That Didn’t Last Long

Nov
16

We had Glory Bee in the goat pen overnight. This morning, we tied her out with a bucket of milk. (We managed to get her mouth down in the milk a couple times so she tasted it.)

Didn’t take her but an hour to break away from the rope, which was attached to her halter ring. Her halter is still on, so it’s the rope that broke away, not the halter. Obviously, we need one of those clip-on things….

The milk bucket was kicked over, but I don’t know if she drank it or just knocked it over.

I suspect she just knocked it over.


I was going to try a calf bottle on her later, but I can’t try that until I can get her back in the pen. She has access to hay and water in the yard. She also has access to two shelters, and it’s now pouring down rain, but so far she won’t come in out of it. We got some calf starter, but I only want to put that out for her in the pen, alone, because otherwise the other animals will get into it and eat it all up.

So, today’s progress is actually a step backward because at the moment, she’s running around the goat yard.

MOOING.

Comments Leave a Comment
Share: |    Subscribe to my feed Subscribe
Posted by Suzanne McMinn on November 16, 2010  

More posts you might enjoy:






Sign up for the Chickens in the Road Newsletter




Comments

45 Responses | RSS feed for comments on this post

  1. 11-16
    9:26
    am

    I wish you were my neighbor… this would be better than watching TV!!

  2. 11-16
    9:29
    am

    I think Glory Bee needs a time out!!!! Wonder if there is such a thing as a “calf whisperer”?

  3. 11-16
    9:35
    am

    Wonder if she would drink from a pail with an attached nipple? I’ve seen farmers feed calves with these.
    If you could mount it to that tree somehow you could leave her to nurse from it without her spilling it. Just put her rope near the base of the tree so she doesn’t knock it off. Don’t know how that would work with the other animals about but something to think about. :cowsleep:

  4. 11-16
    9:45
    am

    It’s Mommy time!

  5. 11-16
    10:01
    am

    When we had a diary farm the way I got calves to dring from a bucket was to let them suck my fingers as I lowered them to the milk..Worked every time, even on week old calves

  6. 11-16
    10:02
    am

    Once you catch her again. Try sticking a couple of fingers in her mouth(simulating a nipple)and stick her head back in the bucket. Sometimes they just need to have that nipple thing for awhile. Let her get really hungry first. It may take some time, but if she’s hungry, she’ll figure it out. She needs to “learn’ how to drink without the nipple. Patience and and hunger will help a lot.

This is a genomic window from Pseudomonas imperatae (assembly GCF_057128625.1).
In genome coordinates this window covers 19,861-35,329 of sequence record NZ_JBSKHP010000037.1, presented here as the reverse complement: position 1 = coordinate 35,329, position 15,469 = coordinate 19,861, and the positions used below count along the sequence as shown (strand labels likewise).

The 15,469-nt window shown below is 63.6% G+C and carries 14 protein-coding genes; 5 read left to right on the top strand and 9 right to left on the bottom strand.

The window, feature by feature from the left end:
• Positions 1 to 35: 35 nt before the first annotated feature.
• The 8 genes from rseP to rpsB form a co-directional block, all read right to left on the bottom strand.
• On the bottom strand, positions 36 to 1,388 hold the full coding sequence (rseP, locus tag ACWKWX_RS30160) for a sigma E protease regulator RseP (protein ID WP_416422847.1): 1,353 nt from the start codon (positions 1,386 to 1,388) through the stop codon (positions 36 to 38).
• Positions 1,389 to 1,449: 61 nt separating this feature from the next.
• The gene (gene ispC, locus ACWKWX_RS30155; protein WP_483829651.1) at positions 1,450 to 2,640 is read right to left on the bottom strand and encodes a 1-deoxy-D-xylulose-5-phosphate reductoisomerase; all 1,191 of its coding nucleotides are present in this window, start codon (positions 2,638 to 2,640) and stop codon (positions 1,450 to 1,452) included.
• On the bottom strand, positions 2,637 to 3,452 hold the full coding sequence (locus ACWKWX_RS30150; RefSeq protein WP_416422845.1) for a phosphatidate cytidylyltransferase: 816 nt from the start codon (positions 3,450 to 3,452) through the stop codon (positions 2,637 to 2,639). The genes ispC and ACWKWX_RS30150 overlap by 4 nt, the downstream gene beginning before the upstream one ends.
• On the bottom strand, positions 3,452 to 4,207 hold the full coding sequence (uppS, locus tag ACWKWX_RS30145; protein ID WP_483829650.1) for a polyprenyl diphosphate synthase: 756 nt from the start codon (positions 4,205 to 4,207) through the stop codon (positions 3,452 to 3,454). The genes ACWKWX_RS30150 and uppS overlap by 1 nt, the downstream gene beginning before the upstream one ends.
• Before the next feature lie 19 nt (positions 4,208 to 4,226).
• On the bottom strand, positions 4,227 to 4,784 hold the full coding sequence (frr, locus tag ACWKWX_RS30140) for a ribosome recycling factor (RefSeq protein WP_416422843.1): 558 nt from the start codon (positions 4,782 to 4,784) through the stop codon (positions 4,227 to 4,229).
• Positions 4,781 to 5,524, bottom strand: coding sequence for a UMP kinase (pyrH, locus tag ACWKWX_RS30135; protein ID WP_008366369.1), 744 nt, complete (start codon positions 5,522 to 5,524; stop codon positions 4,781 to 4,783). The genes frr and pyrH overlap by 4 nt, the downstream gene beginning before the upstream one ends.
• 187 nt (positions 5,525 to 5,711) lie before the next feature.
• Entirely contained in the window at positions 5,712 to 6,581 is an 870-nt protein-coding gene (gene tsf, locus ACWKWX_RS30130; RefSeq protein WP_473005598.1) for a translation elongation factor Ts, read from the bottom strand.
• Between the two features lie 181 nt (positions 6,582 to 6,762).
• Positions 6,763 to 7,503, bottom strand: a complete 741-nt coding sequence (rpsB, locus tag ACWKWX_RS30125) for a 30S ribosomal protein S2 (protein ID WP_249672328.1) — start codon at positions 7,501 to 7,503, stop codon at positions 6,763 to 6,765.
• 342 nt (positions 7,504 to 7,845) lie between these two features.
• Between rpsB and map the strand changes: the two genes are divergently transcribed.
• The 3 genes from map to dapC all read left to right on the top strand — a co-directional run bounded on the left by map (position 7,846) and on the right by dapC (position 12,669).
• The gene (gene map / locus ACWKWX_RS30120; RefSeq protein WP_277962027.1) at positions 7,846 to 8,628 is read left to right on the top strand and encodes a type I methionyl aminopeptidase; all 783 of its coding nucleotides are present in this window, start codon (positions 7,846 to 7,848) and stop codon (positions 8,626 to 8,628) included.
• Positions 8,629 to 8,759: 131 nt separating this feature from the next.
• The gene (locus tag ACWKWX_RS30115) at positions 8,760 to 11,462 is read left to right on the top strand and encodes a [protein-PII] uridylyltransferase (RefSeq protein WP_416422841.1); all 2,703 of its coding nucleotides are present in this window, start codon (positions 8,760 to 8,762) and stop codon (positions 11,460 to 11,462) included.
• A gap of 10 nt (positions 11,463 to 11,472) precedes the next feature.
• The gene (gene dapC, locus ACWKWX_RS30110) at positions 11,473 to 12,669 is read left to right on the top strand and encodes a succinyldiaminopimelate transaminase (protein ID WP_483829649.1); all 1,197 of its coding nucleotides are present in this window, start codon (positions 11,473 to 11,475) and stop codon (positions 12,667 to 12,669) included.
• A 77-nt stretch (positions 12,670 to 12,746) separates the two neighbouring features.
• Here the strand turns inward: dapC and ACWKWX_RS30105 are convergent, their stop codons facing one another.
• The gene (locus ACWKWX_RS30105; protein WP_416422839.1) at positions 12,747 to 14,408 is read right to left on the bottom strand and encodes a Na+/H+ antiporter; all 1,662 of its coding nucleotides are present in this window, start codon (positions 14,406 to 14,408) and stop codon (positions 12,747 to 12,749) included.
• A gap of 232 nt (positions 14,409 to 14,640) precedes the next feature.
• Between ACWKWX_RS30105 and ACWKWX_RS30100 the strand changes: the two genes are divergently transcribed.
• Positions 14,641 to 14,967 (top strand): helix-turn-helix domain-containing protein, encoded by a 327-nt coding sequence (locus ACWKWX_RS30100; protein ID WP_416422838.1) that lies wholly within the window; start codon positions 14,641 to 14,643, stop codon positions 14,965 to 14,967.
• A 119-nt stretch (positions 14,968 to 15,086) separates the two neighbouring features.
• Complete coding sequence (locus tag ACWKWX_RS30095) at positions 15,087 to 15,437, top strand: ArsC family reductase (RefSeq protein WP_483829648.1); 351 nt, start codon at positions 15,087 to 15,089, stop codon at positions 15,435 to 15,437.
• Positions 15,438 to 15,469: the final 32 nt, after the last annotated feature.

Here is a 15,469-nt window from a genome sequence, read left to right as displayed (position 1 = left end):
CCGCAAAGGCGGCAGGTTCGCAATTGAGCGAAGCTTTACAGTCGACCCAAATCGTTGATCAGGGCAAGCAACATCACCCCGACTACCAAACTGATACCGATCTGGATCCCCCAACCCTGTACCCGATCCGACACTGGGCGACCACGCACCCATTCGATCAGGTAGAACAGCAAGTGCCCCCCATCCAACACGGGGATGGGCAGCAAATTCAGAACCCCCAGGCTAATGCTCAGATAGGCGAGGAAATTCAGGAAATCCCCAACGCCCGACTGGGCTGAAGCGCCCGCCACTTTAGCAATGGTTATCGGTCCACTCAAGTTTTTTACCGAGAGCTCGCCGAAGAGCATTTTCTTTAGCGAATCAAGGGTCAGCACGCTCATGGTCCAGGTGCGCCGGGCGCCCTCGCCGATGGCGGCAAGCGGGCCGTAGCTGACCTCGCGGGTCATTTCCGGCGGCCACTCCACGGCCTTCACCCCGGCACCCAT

7. 11-16
    10:05
    am

    Suzanne, I have been thinking-could you make a place for GB under your porch? I know you store hay there but maybe you could make a pen for her so she could be by herself and eat and drink without the other critters. Could you get some taller hog panels or particle board? Use the back wall for one side.Make it 8×8 or whatever works out with your posts.You can drive metal fence posts to hold the back ends steady. Attach the panels to the posts with zip ties or a little length of chain and a clip or in a pinch we have used layers of duct tape. If you use particle board you would need to drill a hole in it or else screw in a big eye for attaching.Stack your hay against the sides.You could put a sheet of particle board over the top at the back to make a shelter.A piece of hog panel could make a gate on the front. I wish I lived closer or else I would come and rig you up a pen like this in no time.

  8. 11-16
    10:06
    am

    It’s almost as difficult to teach a calf to feed off of a fake nipple as it is to teach them to drink out of a bucket. Neither way is easy. Bottles & nipple buckets have the advantage of less waste, though. Ask any of your neighbors who have horses if they have a spare leadrope (ask for one with a “bull snap,” these are the most sturdy kind of snap you can get) you can have/borrow.

  9. 11-16
    10:08
    am

    Jersey Lady, the goat pen I had put her in IS under the porch. It’s sheltered. I actually just now came back inside from catching her in the pen again, so she’s shut in there again. I gave her some hay and water, and I’m going to put some calf starter in there, too. I’ll try to get her to take a calf bottle later and I’m going to give her all I milk today in a bucket, too. Maybe eventually she’ll take it one way or another………

  10. 11-16
    10:11
    am

    You made me laugh this morning! Thanks. I work with children, and your post made me realize that tantrum throwing children the world over are all the same….no matter WHAT species!

  11. 11-16
    10:17
    am